Monday, November 9, 2020

The symbolic Corinthian helmet in Greek, Etruscan, and Roman art

Etruscan culture was influenced by ancient Greek culture, beginning around 750 BCE, during the last phase of the Villanovan period, when the Greeks, who were at this time in their Archaic Orientalizing period, started founding colonies in southern Italy.  It continued during the Classical period from the 5th to the 4th centuries BCE, even though the political balance of power in the region began to shift to the rising Roman Republic after 500 BCE.

The bearded warrior depicted in an Etruscan finial sculpture at the Metropolitan Museum of Art, which originally decorated the top of a tall candelabrum, wears a Greek Corinthian-style helmet tipped back on his head.  This practice gave rise to a series of variant forms in Italy, where the slits were almost closed, since the helmet was no longer pulled over the face but worn cap-like. In the Republican Roman army,  the Corinthian helmet evolved into a jockey-cap style helmet called the Italo-Corinthian, Etrusco-Corinthian or Apulo-Corinthian helmet, with the characteristic nose guard and eye slits becoming mere decorations on its face. The Italo-Corinthian types remained in use until the 1st century CE.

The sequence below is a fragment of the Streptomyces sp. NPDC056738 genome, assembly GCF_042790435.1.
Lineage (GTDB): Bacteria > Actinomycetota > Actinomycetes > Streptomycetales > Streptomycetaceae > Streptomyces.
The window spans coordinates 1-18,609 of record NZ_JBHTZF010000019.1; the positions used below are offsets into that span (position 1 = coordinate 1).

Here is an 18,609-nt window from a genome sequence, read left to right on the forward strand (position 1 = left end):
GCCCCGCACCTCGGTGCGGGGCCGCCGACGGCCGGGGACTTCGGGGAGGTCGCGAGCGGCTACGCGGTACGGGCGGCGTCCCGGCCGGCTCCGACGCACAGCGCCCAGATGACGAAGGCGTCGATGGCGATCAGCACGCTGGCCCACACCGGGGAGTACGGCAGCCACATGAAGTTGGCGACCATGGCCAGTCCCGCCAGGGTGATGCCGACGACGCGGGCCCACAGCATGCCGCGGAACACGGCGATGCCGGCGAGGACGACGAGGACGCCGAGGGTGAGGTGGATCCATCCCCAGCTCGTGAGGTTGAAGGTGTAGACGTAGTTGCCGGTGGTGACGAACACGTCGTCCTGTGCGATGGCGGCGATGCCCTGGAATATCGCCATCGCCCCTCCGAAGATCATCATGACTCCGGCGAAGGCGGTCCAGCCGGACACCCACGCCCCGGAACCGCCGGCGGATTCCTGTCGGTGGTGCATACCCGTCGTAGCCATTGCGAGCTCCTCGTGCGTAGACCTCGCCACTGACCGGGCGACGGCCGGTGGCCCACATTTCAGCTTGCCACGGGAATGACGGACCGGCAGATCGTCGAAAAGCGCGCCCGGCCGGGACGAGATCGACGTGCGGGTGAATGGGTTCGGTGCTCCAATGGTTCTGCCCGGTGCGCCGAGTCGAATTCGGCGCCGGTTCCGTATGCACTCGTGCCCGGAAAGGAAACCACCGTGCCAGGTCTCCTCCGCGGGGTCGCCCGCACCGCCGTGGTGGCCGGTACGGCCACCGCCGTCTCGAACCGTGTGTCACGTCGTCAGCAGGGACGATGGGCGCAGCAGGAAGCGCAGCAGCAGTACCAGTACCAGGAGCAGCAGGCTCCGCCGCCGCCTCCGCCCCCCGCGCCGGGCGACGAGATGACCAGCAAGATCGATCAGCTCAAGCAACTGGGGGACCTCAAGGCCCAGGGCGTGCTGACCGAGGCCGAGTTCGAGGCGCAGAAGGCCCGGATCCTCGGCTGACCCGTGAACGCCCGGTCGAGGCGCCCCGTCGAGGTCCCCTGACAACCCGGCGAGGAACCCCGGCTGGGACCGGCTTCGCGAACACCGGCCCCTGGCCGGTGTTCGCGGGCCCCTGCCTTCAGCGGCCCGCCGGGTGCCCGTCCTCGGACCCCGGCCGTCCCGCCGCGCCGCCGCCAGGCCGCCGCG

Although the style gradually gave way to the more open Thracian, Chalcidian, and the much simpler pilos type helmet, which was less expensive to manufacture and did not obstruct the wearer's critical senses of vision and hearing, the Corinthian helmet was depicted on more sculpture than any other helmet as, apparently, the Greeks romantically associated it with glory and the past. The Romans also revered it, depicting it on their copies of Greek original art as well as sculpture of their own. 

Bronze finial of two warriors from a candelabrum ca. 480–470 BCE, Etruscan, courtesy of the Metropolitan Museum of Art.  This finial, which originally decorated the top of a tall candelabrum, is an excellent example of Early Classical sculpture. A bearded warrior wearing a full panoply of armor assists his younger, beardless comrade, who has sustained a wound to his left leg or foot and is supported by the spear he once held in his right hand and by his friend's shoulder. - Metropolitan Museum of Art.

Composite image I created of Greek helmets on display at the Staatliche Antikensammlungen Museum in Munich, Germany.  From left to right: Phrygian, Illyrian, Pileus, Corinthian, and Chalcidian helmets originally photographed by Wikimedia Commons contributor MisterPlus65.

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